F-35 fighter faces range shortfall: pentagon report


Air Force’s F-35 fighter, due to form the bulk of future tactical air power and to be bought by allies, may be able to fly only 85 percent as far as originally projected, a Pentagon document shows.

The radar-evading aircraft’s “A” model is currently estimated to have a combat mission radius of 584 nautical miles, just short of the required 590 nautical miles, a December 31-dated report to Congress said.

Program officials originally estimated that the F-35A would be able to hit targets 690 nautical miles away, unrefueled, or 15 percent more than now, the Department of Defense’s “Selected Acquisition Report” showed, Reuters reports.

The current combat radius prediction is based on estimates of the amount of compressed air diverted from the engine to run onboard systems as well on aircraft performance and fuel capacity that are not yet fully known, the report said.
“Current estimates have built-in margin that may not be realized,” it said, adding that aircraft modifications were possible to add fuel capacity that would boost the range.

The F-35 family of fighters is the Pentagon’s costliest arms purchase, projected to total some $382 billion over the coming two decades for 2,443 aircraft. Three models are being built for the U.S. Air Force, Navy, Marine Corps and allied countries by Lockheed Martin Corp.

The Pentagon report appeared first on the Dew Line, an aerospace blog.

Lockheed Martin, the Pentagon’s No. 1 supplier by sales, did not respond to a request for comment, nor did the military’s F-35 joint program office.

The Air Force is scheduled to buy 1,763 of the conventional takeoff and landing “A” models to replace F-16s and A-10s and to complement the F-22, the premier U.S. dogfighter.

F-35 early-production models are powered by the F135 engine built by Pratt & Whitney, a unit of United Technologies Corp.

As a “stealth” aircraft meant to appear as small as a bird on enemy radar, the F-35 carries no external fuel tanks and all of its weapons are carried inside a bomb bay.

Even as the F-35A’s combat range may be shrinking, the costs for F-35 early-production models have been creeping up, straining a program for which affordability is meant to be a hallmark.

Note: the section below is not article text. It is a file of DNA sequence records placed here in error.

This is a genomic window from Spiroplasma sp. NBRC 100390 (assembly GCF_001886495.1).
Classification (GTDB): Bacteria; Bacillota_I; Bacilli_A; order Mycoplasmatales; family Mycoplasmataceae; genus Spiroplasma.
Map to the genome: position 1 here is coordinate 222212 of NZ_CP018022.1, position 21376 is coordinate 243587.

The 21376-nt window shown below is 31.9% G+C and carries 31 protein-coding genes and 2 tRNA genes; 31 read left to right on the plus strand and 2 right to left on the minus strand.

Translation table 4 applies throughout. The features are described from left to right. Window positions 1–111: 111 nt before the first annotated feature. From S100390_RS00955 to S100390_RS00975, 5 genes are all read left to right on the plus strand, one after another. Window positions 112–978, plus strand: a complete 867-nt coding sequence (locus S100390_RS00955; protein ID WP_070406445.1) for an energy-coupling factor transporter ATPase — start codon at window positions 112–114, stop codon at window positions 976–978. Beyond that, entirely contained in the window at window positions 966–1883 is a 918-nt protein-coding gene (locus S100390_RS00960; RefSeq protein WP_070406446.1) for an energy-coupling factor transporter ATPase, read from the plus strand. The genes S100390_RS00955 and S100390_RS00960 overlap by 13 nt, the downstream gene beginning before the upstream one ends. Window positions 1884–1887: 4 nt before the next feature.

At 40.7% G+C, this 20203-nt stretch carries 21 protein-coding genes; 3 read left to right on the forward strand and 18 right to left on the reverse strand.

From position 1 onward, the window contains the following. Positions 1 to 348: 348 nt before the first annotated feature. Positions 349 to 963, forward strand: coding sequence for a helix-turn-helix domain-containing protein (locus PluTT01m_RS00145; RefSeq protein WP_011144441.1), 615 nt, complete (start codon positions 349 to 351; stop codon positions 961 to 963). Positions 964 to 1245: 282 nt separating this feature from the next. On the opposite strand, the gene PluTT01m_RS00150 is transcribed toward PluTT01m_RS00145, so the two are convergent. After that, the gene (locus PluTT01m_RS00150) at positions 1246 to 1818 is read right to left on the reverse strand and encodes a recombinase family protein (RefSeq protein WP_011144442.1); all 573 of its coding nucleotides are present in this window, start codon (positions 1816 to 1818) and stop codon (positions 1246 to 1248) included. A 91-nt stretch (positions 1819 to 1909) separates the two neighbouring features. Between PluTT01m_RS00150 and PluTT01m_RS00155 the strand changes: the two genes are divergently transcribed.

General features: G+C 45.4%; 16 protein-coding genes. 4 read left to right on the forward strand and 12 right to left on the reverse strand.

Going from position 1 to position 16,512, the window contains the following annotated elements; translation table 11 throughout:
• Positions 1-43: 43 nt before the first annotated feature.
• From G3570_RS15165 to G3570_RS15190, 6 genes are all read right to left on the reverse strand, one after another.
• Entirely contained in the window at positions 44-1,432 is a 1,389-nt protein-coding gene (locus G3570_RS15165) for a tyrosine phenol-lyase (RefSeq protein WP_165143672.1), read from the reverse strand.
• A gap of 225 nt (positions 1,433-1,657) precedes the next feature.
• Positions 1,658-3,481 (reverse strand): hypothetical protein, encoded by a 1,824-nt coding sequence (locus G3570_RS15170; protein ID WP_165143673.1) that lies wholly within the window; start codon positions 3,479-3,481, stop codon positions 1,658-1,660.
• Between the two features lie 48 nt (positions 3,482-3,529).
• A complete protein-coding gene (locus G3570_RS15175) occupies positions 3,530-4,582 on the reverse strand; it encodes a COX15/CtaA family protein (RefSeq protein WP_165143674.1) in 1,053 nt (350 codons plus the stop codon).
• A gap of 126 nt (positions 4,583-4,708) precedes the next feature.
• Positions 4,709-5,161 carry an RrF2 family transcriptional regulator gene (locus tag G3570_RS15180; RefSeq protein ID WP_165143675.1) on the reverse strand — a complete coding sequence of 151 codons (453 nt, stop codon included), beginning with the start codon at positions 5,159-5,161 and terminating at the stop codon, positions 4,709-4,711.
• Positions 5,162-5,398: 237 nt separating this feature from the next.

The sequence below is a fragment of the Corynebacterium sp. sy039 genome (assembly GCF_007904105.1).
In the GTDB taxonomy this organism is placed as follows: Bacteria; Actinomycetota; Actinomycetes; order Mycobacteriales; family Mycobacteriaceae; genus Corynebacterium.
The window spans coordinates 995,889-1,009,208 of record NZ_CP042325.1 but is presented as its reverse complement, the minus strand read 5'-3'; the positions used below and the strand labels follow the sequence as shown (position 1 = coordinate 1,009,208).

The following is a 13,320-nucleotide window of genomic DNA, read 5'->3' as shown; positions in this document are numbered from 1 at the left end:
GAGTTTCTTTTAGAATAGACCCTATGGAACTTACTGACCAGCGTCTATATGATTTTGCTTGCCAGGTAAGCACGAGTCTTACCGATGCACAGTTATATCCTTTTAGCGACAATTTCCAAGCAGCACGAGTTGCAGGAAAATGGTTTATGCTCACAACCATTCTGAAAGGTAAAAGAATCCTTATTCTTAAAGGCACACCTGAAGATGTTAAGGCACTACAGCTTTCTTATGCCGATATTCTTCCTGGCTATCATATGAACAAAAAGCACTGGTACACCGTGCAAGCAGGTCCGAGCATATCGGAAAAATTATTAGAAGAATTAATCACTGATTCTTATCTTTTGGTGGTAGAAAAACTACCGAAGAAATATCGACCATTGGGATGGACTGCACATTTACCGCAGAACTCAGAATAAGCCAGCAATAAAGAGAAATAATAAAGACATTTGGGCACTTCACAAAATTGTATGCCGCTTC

Range estimates have been cut for all three F-35 versions because of a growing expectation that they will need to “suck a little bit more power out of the engine” to run internal systems, including cooling, said Dave Majumdar, a pilot who is air warfare correspondent for Defense News, a trade publication. He said the “A” model had been affected the most.

Any engine-related performance questions could boost efforts by some U.S. lawmakers to revive a competitive engine program formally canceled last month by the Pentagon as unnecessary and wasteful.
“It certainly stirs the pot,” said Winslow Wheeler, an F-35 critic at the private Center for Defense Information, citing what he called “more cost, less performance” of the aircraft.

The U.S. House of Representatives’ Armed Services Committee voted 54-5 on Wednesday to require the Pentagon to let General Electric Co and Rolls-Royce Group Plc continue their joint development of an alternate engine for the F-35, as long as it was done at no cost to the government.

Eight countries have joined the United States to co-develop the jet — Britain, Italy, Netherlands, Turkey, Canada, Australia, Denmark and Norway.

Competitors for foreign sales include Saab’s Gripen, Dassault’s Rafale, Russia’s MiG-35 and Sukhoi Su-35 as well as the Eurofighter Typhoon made by a consortium of British, German, Italian and Spanish companies.

Another competitor is the F/A-18E/F Super Hornet built by Boeing Co, which lists a combat radius of 500-plus nautical miles carrying three 480-gallon external tanks and four 1,000-pound bombs.